Investigators also had other circumstantial evidence, including security video of someone firing a gun from a white Honda Civic, the same model that Mr. Molina owned, though they could not see the license plate or attacker.
But after he spent nearly a week in jail, the case against Mr. Molina fell apart as investigators learned new information and released him. Last month, the police arrested another man: his mother’s ex-boyfriend, who had sometimes used Mr. Molina’s car.
Police arrest and jail the wrong man for merely being in the wrong place at the wrong time thanks to Google's data collection.
Google has been on a big ol’ privacy PR push lately, including a fancy New York Times op-ed from CEO Sundar Pichai extolling the importance of protecting your data. Which is a great sentiment that doesn’t quite jibe with the revelation this week that Google also raids your Gmail account for signs of transactions, and collects them all on a separate webpage for your account. You can find yours here.
It includes Amazon purchases, subscriptions, tickets, really anything for which you got an emailed receipt. Google says it doesn’t use the information to serve ads, and that the page exists “to help you easily view and keep track of your purchases, bookings and subscriptions in one place.” Honestly, it’s no surprise that Google’s machines can read your email. But it’s hard to understand on what planet the company thought maintaining a hidden away page that catalogs your retail activity would read as anything but creepy and invasive.
There’s no easy way to delete that history, other than deleting receipts from your email or ticking through them one at a time on your Purchase page. To get at least a little control back over how Google tracks you, head to this preferences page and click “Do not use private results.” Because naturally, Google chose to make the use of private results the default instead of opt-in.
Google is getting your purchases data left, right, and center. Scanning your email receipts online purchases and using their MasterCard deal for offline ones.
Google employees listen to customers’ audio recordings on Google Home smart speakers, the technology giant has admitted.
Language experts are employed to analyse “snippets” of recordings made by users, which Google claims helps improve its voice recognition technology.
Google admits they allow employees to listen to recordings. Not much else needs to be said.
Previously, if you told Google Assistant "read my messages," it only read SMS texts and skipped over plenty of incoming communication from other apps such as WhatsApp, Telegram, Slack, Discord, GroupMe, and so on. According to our tipster, this has changed in the past couple of days, and Assistant will not only read text from these apps aloud but it also lets you answer them.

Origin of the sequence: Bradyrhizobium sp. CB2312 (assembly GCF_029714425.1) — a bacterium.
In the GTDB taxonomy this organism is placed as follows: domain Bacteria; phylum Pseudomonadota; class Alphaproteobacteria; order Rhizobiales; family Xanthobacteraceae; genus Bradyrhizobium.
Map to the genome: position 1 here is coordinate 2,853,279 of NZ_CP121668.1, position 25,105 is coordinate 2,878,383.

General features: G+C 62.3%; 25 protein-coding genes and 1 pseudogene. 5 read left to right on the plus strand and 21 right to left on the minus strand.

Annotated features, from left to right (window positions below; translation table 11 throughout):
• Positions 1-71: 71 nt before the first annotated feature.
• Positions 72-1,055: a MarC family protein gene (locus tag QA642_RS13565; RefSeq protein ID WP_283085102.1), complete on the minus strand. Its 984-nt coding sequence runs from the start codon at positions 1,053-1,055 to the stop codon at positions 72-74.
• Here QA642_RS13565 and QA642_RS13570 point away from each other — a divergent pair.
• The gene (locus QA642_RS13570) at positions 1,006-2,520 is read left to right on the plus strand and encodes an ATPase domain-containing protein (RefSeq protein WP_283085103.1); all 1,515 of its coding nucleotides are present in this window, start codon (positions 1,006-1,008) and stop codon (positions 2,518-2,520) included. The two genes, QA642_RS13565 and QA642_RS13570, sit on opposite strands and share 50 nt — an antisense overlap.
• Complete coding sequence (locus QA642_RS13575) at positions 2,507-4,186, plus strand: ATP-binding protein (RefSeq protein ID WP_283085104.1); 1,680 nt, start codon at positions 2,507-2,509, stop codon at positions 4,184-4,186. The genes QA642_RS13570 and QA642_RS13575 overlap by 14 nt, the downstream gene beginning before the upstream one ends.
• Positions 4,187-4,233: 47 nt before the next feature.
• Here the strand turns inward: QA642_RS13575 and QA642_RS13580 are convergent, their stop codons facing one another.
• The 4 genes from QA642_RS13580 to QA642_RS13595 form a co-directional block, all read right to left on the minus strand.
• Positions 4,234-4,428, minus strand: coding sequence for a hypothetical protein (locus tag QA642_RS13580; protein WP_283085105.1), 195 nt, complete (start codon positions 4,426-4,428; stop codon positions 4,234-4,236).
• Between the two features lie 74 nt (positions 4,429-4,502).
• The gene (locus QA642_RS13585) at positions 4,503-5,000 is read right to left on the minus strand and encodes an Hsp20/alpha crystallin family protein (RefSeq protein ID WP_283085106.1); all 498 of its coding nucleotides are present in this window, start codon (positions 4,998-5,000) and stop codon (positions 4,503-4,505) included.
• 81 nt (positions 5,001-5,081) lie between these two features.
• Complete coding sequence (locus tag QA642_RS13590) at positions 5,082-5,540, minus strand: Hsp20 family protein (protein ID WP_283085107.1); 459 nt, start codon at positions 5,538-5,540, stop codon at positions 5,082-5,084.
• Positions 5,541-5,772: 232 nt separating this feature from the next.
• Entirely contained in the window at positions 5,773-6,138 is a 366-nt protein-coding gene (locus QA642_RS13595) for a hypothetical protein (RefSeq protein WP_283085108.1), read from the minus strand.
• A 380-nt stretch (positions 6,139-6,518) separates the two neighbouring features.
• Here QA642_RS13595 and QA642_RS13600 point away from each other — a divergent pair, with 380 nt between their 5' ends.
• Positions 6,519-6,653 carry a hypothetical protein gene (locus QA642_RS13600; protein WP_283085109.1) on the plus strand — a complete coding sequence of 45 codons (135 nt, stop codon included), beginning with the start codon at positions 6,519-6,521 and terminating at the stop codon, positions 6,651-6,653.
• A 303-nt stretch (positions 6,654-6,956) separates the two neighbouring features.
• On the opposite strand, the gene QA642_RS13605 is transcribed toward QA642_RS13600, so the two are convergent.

Google agreed on Wednesday to pay a record $170 million fine and make changes to protect children’s privacy on YouTube, as regulators said the video site had knowingly and illegally harvested personal information from children and used it to profit by targeting them with ads.
Google doesn't discriminate in its data collection and aren't afraid of paying these paltry fines from collecting data from minors.
Mr Ryan found that Google had labelled him with an identifying tracker that it fed to third-party companies that logged on to a hidden web page. The page showed no content but had a unique address that linked it to Mr Ryan’s browsing activity.
Using the tracker from Google, which is based on the user’s location and time of browsing, companies could match their profiles of Mr Ryan and his web-browsing behaviour with profiles from other companies, to target him with ads.
Mr Ryan found six separate pages pushing out his identifier after a single hour of looking at websites on Google’s Chrome browser. The identifier contained the phrase “google_push” and was sent to at least eight adtech companies
Cookies aren't the only way to follow you around the web. Google has methods to track users in ways people wouldn't have guessed - and this is one of them.
November: Google to Buy Fitbit for $2.1 Billion
The acquisition is likely to face regulatory scrutiny from agencies already investigating Google for antitrust concerns, because Fitbit collects sensitive information from users through the device. In an effort to head off that potentially thorny point, Google said it would not use health data gleaned from Fitbit devices in its core advertising business.